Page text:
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Making a Student Referral to Counseling & Psychological Services

Sometimes students who are pursuing their academic agenda are negatively impacted by issues such as family or personal problems, academic difficulties, or career concerns. It is the role of Kutztown University Counseling & Psychological Services to assist these students so that they may function as fully as possible and successfully complete their academic pursuits.  The following information is provided so that faculty, staff, and administrators - as well as parents or caregivers of students - can know what steps to take in making a successful referral for counseling services.  If you have immediate concerns about the welfare of a student, please visit our Emergencies page.  Counseling center faculty are available to consult with you to help you determine whether a referral is appropriate - please contact us if we can be of assistance.

Why might a student seek counseling services?
College life can be stressful, and at times, talking to a professional counselor may be helpful. Counseling services are available to help students "talk through"  their problems or difficulties.

Students commonly seek counseling for feelings of depression, anxiety, fear, or confusion. Poor study habits or difficulties with concentration may also be of concern.  Family problems, developing and understanding relationships, sexuality and sexual orientation, self-esteem, eating and weight problems, and recovering from trauma or abuse are other common presenting issues for college students.

What is the role of faculty, staff, and administrators in the referral process?
Faculty, staff, and administrators can play a vital role in helping troubled students find appropriate assistance with their concerns. This page outlines some typical college student problems and suggests tips on how to make a successful referral.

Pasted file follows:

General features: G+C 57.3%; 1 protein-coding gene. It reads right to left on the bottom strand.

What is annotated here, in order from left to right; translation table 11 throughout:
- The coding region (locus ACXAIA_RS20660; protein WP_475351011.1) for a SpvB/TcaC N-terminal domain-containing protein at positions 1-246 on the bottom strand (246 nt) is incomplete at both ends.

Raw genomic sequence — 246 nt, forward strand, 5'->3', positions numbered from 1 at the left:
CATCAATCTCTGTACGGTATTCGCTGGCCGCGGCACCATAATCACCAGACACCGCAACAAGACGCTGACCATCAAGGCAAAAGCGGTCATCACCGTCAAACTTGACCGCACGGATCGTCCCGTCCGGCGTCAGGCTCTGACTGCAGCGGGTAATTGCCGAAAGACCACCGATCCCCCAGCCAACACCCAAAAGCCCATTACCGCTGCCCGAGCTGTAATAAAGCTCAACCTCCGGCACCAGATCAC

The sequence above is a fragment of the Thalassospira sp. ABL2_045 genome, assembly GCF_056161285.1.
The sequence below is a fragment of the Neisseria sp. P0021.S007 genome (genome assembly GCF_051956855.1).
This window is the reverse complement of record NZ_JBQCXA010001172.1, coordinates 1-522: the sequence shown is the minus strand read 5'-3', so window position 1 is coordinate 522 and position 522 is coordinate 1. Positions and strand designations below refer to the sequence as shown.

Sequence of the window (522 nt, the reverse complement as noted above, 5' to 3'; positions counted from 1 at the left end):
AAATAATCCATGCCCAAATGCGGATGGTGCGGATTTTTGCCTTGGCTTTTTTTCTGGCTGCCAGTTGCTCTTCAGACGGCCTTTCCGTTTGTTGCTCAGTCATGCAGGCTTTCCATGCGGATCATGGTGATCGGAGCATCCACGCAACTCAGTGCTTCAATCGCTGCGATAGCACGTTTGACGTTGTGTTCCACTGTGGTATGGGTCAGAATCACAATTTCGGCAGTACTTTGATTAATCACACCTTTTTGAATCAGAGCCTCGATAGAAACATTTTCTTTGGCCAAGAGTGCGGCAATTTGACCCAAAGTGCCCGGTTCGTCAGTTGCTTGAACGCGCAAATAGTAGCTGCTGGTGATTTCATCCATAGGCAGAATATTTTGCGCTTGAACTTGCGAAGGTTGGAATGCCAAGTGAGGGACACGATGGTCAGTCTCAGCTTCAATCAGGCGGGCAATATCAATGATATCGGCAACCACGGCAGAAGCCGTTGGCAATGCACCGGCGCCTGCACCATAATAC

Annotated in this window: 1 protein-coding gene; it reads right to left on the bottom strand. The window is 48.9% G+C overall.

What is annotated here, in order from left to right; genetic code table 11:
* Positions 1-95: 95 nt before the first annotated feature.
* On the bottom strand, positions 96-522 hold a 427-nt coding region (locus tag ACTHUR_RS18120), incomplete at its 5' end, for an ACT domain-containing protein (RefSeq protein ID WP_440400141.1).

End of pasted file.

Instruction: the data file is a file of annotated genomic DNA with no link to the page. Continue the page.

What should I look for in a troubled student?
Every college student feels stressed, depressed, or anxious at times. When these feelings persist over a long period, however, there may be a problem greater than those problems faced by the general student population. There are three levels of behavior that indicate distress:

Level 1

Although not disruptive to others, these behaviors may indicate that help is needed:

  • Serious grade problems
  • Excessive absences
  • Unusual pattern of interaction (i.e.: entirely avoiding participation, excessively anxious when called upon, dominating discussion)
  • Excessive activity and rapid speech, swollen eyes, change in personal dress and hygiene, anxious behavior, falling asleep in class

Level 2

These behaviors may indicate significant emotional distress and also a reluctance or inability to acknowledge a need for personal help:

  • Repeated requests for special consideration
  • New or consistent behavior that pushes the limits of decorum
  • Unusual or exaggerated emotional response

Level 3

These behaviors usually show students in obvious crisis who need emergency care:

  • Highly disruptive behavior
  • Garbled, slurred speech and/or unconnected or disjointed thoughts
  • Seeing/hearing things that aren't present
  • Beliefs or actions greatly at odds with reality
  • Overt suicidal thoughts
  • Homicidal threats

Making the Referral 

As faculty or staff member, you may have students reveal emotional upset associated with very diverse concerns from relationship problems, to anxiety disorders, to suicidal thinking. At that time, you are in a position to refer them for counseling. The following information may be useful as you refer a student to counseling.

Is this a life threatening situation?

Was there a verbal or written threat or an attempt to hurt her/himself or someone else?

If YES, please contact the Counseling & Psychological Services Office immediately at 610-683-4072 or Public Safety at 610-683-4001. Remain with the student or delegate a responsible staff person to remain with the student while you make your crisis calls.

If NO, please proceed with the counseling referral:

  • Meet in a confidential location.
  • Be calm. Maintain appropriate eye contact and focus on what is said without making judgments. 
  • Acknowledge the importance of the student's concerns. Emphasize that seeking help is not a weakness.
  • Tell the student of the confidential counseling services that are provided at no additional cost on campus. Emphasize that counseling information is not a part of the university's record. 
  • Tell the student that typically students meet with a counselor for a consultation to determine what services will be helpful to them.
  • Ask the student if you can call the center for an appointment. If the student says yes, call and explain the situation to the receptionist in the student's presence. The receptionist will tell you what to do next.
  • If the student doesn't want you to make the call or referral, respect that decision but let the student know that he or she can speak with you again if they change their mind and want a counseling appointment.